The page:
Figure 2: (Left) Sketch of  the experimental cell used in the described experiment. (Right) Compressibility of 2D elecrons in perpendicular magnetic field without (blue line) and with (red line) microwave radiation. Region I corresponds to microwave-induced incompressible state of the electron system. 

3.3 Nonlinear transport of the density-modulated Wigner crystal through a microscopic channel (Dr. Badrutdinov, Dr. Smorodin and Ms. Lin, in collboration with Dr. D. Rees from National Chuao Tung University).

It is well known that electrons on helium can form a two-dimensional electron crystal, the so called Wigner Solid, at sufficiently low temperatures. When the Wigner Solid is moving along the helium surface, two transport regimes are possible. In the first regime the crystal strongly interacts with the surface and emits resonant surface waves, which limits the crystal velocity. In the second regime the crystal is decoupled from the surface and is moving much faster. While these transport properties have been already understood quite well, it is important to know how they might change upon confinement of electrons in artificial mesoscopic structures. Such confined geometries are of great recent interest in terms of control and manipulation of electrons for quantum engineering and quantum information applications.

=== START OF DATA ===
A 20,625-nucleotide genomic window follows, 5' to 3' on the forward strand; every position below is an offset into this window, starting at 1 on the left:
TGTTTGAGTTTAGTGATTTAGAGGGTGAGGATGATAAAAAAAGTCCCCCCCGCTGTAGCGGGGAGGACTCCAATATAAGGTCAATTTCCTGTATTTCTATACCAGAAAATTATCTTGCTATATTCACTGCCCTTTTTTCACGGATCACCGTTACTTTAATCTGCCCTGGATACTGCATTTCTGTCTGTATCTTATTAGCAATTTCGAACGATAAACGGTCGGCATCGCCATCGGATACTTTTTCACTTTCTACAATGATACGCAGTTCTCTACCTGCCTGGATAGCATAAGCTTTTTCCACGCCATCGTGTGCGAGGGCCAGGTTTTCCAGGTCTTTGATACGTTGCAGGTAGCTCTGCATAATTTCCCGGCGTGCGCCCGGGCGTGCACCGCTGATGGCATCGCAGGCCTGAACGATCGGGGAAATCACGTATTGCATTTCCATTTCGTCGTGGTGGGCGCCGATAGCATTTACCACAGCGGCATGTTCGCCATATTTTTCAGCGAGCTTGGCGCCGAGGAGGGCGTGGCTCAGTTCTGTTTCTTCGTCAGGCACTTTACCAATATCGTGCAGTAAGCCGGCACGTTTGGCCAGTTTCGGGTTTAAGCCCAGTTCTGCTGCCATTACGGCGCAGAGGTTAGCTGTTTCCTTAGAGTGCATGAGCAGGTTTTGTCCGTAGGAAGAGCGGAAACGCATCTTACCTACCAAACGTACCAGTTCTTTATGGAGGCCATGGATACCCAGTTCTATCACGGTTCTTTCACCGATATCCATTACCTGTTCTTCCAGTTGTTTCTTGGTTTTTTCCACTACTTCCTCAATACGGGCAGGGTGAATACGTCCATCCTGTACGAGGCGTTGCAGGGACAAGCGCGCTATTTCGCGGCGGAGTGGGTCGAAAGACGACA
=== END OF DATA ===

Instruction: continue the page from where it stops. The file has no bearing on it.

In our experiments, we studied nonlinear transport of electrons confined in a 10- mm wide channel, see Figure 3. In the investigated geometry, the electron density in the channel can be locally altered using an integrated gate electrode. Thus, we could analyze the transport of two electron crystals of different densities connected in series, one of which was about 10x20 mm in size and had only several hundred electrons in it. Our results indicate that for the smaller crystal the characteristic transport properties hold, and under certain conditions define the transport properties of the whole system.